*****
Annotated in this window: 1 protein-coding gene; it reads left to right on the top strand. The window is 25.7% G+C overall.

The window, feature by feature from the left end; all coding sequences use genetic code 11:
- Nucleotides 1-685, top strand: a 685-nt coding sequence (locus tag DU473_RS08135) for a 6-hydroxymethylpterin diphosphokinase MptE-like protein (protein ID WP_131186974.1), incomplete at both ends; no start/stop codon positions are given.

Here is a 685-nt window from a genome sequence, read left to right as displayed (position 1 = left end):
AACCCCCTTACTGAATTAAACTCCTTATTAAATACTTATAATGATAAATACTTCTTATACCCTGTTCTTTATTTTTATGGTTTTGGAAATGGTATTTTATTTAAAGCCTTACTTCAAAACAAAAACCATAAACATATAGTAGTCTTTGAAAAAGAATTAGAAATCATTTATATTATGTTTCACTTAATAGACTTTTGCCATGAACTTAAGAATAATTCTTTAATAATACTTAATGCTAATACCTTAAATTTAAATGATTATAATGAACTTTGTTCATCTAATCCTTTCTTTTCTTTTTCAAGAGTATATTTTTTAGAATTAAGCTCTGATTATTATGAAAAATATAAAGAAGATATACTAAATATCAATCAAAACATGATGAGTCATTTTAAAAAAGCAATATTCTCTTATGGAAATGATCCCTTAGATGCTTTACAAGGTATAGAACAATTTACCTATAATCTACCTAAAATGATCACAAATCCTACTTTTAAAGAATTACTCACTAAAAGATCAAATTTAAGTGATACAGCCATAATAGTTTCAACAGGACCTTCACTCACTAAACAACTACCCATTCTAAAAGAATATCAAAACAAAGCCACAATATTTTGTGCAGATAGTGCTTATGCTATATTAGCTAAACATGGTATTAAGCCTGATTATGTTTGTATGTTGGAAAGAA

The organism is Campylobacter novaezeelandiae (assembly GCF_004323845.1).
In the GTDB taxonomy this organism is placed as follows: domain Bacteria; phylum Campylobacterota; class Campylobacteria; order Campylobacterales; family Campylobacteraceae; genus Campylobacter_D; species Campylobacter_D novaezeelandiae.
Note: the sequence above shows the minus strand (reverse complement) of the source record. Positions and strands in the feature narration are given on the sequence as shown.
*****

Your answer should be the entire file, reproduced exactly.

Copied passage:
Annotated in this window: 1 protein-coding gene; it reads left to right on the top strand. The window is 25.7% G+C overall.

The window, feature by feature from the left end; all coding sequences use genetic code 11:
- Nucleotides 1-685, top strand: a 685-nt coding sequence (locus tag DU473_RS08135) for a 6-hydroxymethylpterin diphosphokinase MptE-like protein (protein ID WP_131186974.1), incomplete at both ends; no start/stop codon positions are given.

Here is a 685-nt window from a genome sequence, read left to right as displayed (position 1 = left end):
AACCCCCTTACTGAATTAAACTCCTTATTAAATACTTATAATGATAAATACTTCTTATACCCTGTTCTTTATTTTTATGGTTTTGGAAATGGTATTTTATTTAAAGCCTTACTTCAAAACAAAAACCATAAACATATAGTAGTCTTTGAAAAAGAATTAGAAATCATTTATATTATGTTTCACTTAATAGACTTTTGCCATGAACTTAAGAATAATTCTTTAATAATACTTAATGCTAATACCTTAAATTTAAATGATTATAATGAACTTTGTTCATCTAATCCTTTCTTTTCTTTTTCAAGAGTATATTTTTTAGAATTAAGCTCTGATTATTATGAAAAATATAAAGAAGATATACTAAATATCAATCAAAACATGATGAGTCATTTTAAAAAAGCAATATTCTCTTATGGAAATGATCCCTTAGATGCTTTACAAGGTATAGAACAATTTACCTATAATCTACCTAAAATGATCACAAATCCTACTTTTAAAGAATTACTCACTAAAAGATCAAATTTAAGTGATACAGCCATAATAGTTTCAACAGGACCTTCACTCACTAAACAACTACCCATTCTAAAAGAATATCAAAACAAAGCCACAATATTTTGTGCAGATAGTGCTTATGCTATATTAGCTAAACATGGTATTAAGCCTGATTATGTTTGTATGTTGGAAAGAA

The organism is Campylobacter novaezeelandiae (assembly GCF_004323845.1).
In the GTDB taxonomy this organism is placed as follows: domain Bacteria; phylum Campylobacterota; class Campylobacteria; order Campylobacterales; family Campylobacteraceae; genus Campylobacter_D; species Campylobacter_D novaezeelandiae.
Note: the sequence above shows the minus strand (reverse complement) of the source record. Positions and strands in the feature narration are given on the sequence as shown.